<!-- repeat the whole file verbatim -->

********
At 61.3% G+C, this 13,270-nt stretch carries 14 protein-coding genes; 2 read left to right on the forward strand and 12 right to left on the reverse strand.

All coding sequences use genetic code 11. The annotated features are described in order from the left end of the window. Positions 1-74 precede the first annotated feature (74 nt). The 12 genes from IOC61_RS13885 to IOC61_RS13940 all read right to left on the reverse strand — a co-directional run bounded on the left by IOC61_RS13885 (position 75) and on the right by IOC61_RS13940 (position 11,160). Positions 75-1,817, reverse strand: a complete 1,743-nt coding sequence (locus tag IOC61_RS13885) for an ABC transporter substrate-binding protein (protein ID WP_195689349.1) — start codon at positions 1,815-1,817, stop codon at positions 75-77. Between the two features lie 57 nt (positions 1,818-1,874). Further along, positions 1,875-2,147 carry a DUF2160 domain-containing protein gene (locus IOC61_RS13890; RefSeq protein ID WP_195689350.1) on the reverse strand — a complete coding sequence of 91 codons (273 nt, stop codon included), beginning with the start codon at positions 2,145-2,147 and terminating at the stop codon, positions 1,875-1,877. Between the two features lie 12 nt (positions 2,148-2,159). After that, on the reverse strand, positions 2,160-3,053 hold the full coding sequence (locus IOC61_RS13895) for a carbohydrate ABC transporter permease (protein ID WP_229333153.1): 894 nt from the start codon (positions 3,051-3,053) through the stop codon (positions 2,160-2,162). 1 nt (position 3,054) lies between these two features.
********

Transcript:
At 61.3% G+C, this 13,270-nt stretch carries 14 protein-coding genes; 2 read left to right on the forward strand and 12 right to left on the reverse strand.

All coding sequences use genetic code 11. The annotated features are described in order from the left end of the window. Positions 1-74 precede the first annotated feature (74 nt). The 12 genes from IOC61_RS13885 to IOC61_RS13940 all read right to left on the reverse strand — a co-directional run bounded on the left by IOC61_RS13885 (position 75) and on the right by IOC61_RS13940 (position 11,160). Positions 75-1,817, reverse strand: a complete 1,743-nt coding sequence (locus tag IOC61_RS13885) for an ABC transporter substrate-binding protein (protein ID WP_195689349.1) — start codon at positions 1,815-1,817, stop codon at positions 75-77. Between the two features lie 57 nt (positions 1,818-1,874). Further along, positions 1,875-2,147 carry a DUF2160 domain-containing protein gene (locus IOC61_RS13890; RefSeq protein ID WP_195689350.1) on the reverse strand — a complete coding sequence of 91 codons (273 nt, stop codon included), beginning with the start codon at positions 2,145-2,147 and terminating at the stop codon, positions 1,875-1,877. Between the two features lie 12 nt (positions 2,148-2,159). After that, on the reverse strand, positions 2,160-3,053 hold the full coding sequence (locus IOC61_RS13895) for a carbohydrate ABC transporter permease (protein ID WP_229333153.1): 894 nt from the start codon (positions 3,051-3,053) through the stop codon (positions 2,160-2,162). 1 nt (position 3,054) lies between these two features.